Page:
Our Next Steps: We need to consider responsibility and who benefits and who doesn't when it comes to this project. How can we make it as responsible as possible? We need to listen to people from all areas of society and consider how the implications of this project affect them.

  • 10th July

    Extinction Rebellion Talk

    Environmental Pressure Group

    Description: Extinction Rebellion is an international movement that uses non-violent civil disobedience in an attempt to address climate change. Extinction Rebellion Exeter hosted a talk about climate change and what we can do about it. We talked to them about our idea and whether they thought it would be helpful.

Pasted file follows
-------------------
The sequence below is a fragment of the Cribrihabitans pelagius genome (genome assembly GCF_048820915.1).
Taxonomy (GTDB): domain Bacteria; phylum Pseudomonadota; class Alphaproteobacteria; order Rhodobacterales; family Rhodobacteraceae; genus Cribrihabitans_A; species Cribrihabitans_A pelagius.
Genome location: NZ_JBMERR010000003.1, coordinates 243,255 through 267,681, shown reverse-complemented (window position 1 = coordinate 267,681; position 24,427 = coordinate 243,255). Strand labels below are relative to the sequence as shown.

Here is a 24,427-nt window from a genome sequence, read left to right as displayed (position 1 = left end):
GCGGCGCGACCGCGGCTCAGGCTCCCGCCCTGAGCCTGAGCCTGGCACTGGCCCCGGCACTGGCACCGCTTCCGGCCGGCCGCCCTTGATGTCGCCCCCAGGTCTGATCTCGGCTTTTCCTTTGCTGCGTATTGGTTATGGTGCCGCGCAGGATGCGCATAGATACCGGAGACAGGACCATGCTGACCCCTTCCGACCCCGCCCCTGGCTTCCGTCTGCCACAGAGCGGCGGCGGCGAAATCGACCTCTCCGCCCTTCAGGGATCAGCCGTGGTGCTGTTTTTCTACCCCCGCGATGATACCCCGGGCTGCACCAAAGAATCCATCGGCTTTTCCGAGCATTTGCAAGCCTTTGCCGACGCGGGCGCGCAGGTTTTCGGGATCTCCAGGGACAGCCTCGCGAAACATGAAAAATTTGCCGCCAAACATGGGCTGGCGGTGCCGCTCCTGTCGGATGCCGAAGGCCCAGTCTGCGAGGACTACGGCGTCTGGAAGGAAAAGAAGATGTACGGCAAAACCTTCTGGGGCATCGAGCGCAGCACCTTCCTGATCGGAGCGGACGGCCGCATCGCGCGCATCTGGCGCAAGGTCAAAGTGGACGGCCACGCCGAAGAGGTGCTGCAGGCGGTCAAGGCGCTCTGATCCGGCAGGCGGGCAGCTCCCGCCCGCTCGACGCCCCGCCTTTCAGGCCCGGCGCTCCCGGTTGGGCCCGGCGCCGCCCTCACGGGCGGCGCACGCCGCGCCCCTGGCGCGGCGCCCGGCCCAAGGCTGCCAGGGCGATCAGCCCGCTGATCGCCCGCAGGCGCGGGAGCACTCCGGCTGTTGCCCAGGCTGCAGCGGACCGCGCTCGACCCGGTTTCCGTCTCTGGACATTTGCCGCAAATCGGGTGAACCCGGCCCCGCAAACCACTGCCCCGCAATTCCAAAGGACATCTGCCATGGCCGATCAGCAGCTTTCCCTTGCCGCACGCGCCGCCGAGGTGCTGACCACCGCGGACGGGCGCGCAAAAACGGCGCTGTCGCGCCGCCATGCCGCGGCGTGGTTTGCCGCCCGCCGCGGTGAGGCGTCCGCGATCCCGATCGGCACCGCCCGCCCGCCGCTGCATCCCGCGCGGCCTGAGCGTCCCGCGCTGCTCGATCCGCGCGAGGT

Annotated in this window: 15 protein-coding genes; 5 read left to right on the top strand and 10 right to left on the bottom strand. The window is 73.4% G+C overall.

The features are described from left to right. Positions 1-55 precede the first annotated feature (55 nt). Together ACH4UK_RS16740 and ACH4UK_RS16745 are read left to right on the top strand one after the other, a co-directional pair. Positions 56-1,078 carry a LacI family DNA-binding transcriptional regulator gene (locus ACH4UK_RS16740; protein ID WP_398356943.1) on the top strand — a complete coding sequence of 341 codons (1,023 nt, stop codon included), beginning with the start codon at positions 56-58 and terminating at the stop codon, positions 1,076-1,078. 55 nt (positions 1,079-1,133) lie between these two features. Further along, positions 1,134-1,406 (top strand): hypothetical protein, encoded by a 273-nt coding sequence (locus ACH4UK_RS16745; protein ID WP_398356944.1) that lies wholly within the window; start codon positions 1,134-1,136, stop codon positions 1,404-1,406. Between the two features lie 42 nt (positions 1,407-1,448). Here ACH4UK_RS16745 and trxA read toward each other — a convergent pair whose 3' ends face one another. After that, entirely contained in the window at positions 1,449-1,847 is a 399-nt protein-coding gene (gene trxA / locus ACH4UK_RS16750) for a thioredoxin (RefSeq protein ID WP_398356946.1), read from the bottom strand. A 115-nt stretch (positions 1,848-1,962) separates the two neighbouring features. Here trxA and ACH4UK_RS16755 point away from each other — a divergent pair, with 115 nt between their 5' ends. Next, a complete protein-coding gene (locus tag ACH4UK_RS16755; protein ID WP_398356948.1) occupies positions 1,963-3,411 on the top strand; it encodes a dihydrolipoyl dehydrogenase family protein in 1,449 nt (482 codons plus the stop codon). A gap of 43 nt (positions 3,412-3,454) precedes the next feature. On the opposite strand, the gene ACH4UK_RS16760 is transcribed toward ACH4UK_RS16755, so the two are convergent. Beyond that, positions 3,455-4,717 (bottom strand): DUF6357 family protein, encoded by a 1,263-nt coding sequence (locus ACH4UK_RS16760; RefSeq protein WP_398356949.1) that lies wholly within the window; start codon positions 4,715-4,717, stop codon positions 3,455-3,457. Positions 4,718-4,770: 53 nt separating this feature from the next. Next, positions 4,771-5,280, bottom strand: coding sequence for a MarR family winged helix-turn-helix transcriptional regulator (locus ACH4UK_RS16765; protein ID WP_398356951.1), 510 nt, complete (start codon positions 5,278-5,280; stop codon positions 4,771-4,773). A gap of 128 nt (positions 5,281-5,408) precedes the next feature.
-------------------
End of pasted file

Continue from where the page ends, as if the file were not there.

Contribution: Extinction Rebellion encouraged us to get in contact with local and national government to lobby them to take action on the microplastic crisis.

    Adjustments: We decided to focus more on how government could play a part in tackling the climate issue. They encouraged us to contact our local government representatives, seeking town and district councillors.

    Our Next Steps: We need to contact our local government representatives and also MPs about microplastic legislation and how they can help to tackle it.

  • 11th July

    Stella McCartney

    Leading High-end British Fashion Designer